STEVE INSKEEP, host:
If you're driving along the Pennsylvania Turnpike you pay for high gas prices as well as pay a toll, and those tolls add up. They add up so much that state officials are considering a $12.8 billion bid from a private investment group to manage the state's turnpike. The company thinks it can pay that much and still make a profit. It could be the largest toll road deal ever.
Taunya English reports from member station WITF in Harrisburg.
TAUNYA ENGLISH: Governor Ed Rendell says the 75-year lease deal would give the commonwealth guaranteed cash in hand to use for its aging roads and bridges. The state also needs money to shore up mass transit.
Other states have brokered similar multibillion dollar deals. Indiana leases its toll road and a private firm manages the Chicago Skyway. Toll operator Abertis Infraestructuras would manage the Pennsylvania Turnpike. The bid is being partly financed by a division of Citigroup.
Pennsylvania lawmakers have to approve the deal, but critics at the capitol don't want to hand day-to-day operations over to a for-profit company. But the governor says a for-profit company is exactly what's needed to keep the turnpike running smoothly.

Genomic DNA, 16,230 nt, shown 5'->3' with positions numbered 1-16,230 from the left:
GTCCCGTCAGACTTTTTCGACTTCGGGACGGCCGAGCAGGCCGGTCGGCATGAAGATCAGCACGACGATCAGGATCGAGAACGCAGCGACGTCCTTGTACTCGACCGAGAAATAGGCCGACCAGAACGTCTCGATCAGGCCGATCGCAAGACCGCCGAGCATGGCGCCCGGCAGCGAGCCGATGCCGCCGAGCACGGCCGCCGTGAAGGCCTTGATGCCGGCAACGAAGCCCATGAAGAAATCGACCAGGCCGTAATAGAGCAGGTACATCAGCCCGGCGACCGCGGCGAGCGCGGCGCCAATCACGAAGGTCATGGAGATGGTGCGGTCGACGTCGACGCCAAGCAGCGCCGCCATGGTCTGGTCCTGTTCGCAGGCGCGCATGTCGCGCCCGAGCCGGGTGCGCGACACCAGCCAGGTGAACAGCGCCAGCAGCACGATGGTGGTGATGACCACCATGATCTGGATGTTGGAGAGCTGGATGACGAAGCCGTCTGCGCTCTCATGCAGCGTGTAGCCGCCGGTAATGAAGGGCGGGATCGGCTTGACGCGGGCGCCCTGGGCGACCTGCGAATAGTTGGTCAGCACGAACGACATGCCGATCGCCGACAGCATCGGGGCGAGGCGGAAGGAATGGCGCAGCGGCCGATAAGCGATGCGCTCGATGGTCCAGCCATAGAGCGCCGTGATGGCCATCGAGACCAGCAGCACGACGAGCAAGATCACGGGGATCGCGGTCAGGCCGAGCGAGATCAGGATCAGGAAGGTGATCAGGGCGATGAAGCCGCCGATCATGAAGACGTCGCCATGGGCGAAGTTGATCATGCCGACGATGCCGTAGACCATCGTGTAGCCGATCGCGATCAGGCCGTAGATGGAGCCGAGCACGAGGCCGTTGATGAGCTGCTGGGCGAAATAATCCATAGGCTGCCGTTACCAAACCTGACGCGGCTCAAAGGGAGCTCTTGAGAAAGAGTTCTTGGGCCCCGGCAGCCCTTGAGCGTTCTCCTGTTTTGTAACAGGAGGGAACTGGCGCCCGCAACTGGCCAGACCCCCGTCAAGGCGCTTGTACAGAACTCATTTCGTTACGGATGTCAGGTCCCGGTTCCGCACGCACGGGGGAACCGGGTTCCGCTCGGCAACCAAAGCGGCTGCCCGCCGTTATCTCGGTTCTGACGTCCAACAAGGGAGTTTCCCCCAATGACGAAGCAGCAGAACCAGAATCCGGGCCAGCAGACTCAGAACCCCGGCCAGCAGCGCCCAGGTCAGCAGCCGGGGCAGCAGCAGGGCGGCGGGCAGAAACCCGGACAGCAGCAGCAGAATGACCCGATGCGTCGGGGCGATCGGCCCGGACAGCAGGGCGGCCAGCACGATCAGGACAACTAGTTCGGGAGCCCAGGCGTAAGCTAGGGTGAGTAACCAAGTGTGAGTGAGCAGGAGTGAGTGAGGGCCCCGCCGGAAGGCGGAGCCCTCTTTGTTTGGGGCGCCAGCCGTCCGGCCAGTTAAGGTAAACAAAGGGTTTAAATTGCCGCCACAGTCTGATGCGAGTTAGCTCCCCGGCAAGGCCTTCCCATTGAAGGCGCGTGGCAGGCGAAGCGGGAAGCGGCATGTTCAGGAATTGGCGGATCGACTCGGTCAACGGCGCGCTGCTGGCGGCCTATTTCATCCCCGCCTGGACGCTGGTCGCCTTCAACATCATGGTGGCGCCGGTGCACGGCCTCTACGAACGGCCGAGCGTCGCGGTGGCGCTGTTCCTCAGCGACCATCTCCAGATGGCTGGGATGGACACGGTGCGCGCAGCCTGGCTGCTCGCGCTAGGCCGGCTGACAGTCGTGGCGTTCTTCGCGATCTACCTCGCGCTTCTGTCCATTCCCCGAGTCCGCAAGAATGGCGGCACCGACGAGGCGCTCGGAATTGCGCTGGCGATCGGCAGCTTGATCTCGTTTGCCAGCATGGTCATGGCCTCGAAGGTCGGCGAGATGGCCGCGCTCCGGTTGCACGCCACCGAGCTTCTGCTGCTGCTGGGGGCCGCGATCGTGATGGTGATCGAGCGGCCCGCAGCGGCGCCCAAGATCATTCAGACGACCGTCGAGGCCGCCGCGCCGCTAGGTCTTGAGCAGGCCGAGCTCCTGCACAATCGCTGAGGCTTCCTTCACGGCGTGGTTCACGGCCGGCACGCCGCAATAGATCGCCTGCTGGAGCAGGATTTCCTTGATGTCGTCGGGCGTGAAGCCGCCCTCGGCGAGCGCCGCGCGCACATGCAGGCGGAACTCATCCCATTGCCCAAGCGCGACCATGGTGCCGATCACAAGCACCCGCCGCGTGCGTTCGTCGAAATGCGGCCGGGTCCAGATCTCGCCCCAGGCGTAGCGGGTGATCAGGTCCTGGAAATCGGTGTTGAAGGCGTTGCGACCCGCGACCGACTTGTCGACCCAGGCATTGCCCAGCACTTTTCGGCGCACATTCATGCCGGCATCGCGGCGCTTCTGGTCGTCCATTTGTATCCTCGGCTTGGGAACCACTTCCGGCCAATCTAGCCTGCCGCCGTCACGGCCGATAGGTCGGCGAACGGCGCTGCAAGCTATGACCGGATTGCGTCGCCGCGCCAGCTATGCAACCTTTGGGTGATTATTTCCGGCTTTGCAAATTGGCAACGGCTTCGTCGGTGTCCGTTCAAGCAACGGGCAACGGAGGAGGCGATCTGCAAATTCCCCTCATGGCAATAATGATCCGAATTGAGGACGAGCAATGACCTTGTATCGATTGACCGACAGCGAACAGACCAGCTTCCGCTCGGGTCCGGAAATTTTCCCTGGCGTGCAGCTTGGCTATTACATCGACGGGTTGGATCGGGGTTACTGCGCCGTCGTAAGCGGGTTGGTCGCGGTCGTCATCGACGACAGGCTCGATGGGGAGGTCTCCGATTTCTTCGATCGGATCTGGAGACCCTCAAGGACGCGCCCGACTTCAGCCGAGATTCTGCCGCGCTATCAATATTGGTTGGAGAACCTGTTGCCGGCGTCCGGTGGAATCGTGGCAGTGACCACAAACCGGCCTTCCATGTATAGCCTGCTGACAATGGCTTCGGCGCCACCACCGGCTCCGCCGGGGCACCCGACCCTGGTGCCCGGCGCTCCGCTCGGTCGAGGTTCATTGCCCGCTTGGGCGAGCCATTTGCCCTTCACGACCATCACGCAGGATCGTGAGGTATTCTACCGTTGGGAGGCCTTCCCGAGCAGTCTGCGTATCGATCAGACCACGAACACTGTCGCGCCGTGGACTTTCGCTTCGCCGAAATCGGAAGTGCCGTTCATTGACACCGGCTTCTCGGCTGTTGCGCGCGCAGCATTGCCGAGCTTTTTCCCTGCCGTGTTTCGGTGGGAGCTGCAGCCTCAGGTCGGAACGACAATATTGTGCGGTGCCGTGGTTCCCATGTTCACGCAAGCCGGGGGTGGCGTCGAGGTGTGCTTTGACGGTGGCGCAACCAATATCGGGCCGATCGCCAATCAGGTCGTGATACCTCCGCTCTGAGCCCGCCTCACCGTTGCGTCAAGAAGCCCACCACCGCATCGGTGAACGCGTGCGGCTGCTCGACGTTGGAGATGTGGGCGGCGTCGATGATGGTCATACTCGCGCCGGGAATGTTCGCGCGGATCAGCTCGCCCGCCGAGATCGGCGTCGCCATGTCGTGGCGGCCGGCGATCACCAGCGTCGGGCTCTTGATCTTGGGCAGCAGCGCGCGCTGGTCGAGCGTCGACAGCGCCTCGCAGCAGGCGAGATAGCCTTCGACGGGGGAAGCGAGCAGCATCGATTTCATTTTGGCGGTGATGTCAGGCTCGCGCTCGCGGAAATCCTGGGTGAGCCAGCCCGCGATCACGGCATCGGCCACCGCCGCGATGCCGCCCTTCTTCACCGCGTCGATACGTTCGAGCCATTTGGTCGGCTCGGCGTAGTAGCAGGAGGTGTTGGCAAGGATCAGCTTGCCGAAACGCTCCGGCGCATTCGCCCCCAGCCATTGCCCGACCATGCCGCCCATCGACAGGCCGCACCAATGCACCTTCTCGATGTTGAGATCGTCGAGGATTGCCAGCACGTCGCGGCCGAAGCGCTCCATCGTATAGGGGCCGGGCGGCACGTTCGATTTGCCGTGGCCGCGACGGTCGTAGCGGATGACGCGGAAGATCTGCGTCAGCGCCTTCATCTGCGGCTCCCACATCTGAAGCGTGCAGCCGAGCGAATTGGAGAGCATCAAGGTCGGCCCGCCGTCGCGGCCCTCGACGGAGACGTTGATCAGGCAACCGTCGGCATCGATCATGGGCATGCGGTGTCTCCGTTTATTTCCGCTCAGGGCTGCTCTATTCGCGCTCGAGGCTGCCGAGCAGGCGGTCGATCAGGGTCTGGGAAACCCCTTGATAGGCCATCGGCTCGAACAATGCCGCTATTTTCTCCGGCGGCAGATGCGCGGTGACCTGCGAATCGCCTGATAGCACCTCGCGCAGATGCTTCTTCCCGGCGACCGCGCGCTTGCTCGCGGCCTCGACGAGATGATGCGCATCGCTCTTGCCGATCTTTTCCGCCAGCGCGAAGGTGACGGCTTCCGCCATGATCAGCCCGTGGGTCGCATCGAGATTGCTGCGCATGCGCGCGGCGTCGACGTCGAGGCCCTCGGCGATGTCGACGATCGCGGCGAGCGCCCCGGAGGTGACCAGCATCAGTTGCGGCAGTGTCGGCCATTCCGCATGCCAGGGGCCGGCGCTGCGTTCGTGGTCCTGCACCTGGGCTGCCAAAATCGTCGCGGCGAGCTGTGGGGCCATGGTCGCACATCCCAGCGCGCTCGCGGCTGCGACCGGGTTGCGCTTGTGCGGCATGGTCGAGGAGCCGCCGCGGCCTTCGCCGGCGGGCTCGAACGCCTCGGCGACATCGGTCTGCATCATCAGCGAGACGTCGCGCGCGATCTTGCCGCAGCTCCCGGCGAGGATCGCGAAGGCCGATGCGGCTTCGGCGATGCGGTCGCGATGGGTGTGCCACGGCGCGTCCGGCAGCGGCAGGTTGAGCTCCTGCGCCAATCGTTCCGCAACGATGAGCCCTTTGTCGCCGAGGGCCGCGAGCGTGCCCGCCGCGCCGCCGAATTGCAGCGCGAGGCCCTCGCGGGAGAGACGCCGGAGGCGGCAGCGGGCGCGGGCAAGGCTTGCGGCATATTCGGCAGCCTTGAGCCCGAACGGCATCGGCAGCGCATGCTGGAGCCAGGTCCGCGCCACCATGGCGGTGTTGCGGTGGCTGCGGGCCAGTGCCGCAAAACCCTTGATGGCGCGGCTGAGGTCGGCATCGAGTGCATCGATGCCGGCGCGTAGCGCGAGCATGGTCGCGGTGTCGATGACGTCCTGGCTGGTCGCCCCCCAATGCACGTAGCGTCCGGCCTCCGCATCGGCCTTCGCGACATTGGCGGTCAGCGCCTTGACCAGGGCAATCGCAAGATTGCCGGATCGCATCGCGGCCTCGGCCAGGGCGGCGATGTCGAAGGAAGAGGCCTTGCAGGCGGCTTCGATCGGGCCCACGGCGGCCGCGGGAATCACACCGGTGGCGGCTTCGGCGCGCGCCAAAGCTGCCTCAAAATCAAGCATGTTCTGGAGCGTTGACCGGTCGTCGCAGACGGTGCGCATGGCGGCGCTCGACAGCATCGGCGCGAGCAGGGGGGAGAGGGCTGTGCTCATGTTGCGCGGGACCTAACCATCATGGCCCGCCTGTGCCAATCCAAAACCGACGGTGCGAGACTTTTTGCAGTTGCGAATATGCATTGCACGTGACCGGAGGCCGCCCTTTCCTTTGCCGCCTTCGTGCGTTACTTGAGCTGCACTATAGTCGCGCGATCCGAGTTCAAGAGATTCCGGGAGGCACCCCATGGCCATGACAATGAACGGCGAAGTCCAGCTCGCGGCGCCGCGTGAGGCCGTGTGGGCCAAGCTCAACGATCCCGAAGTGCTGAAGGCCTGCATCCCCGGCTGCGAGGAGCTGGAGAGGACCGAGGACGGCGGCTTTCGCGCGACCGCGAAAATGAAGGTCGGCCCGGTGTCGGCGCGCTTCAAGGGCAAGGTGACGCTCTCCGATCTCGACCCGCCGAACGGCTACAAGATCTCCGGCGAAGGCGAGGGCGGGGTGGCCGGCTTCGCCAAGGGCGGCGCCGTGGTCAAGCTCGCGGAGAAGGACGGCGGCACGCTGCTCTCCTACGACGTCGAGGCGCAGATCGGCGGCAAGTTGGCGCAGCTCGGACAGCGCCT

Governor ED RENDELL (Pennsylvania): They can't make money if this isn't a great road.
ENGLISH: State Senator Gerald LaValle says turnpike management should be answerable to the governor and the legislature.
State Senator GERALD LAVALLE (Democrat, Pennsylvania): And a long term lease like that is something that you can start out in one direction and pretty soon all you agree to upfront you change as time goes on.
ENGLISH: Rendell says his administration has negotiated a contract that locks in toll rate increases and maintenance schedules. The bidder also has to honor current contracts with union workers.
Democrats often back Rendell's plans, but maybe not this time. There's a June 20th deadline for the proposal, but it's unclear how long the bid will be on the table.
I'm Taunya English in Harrisburg.
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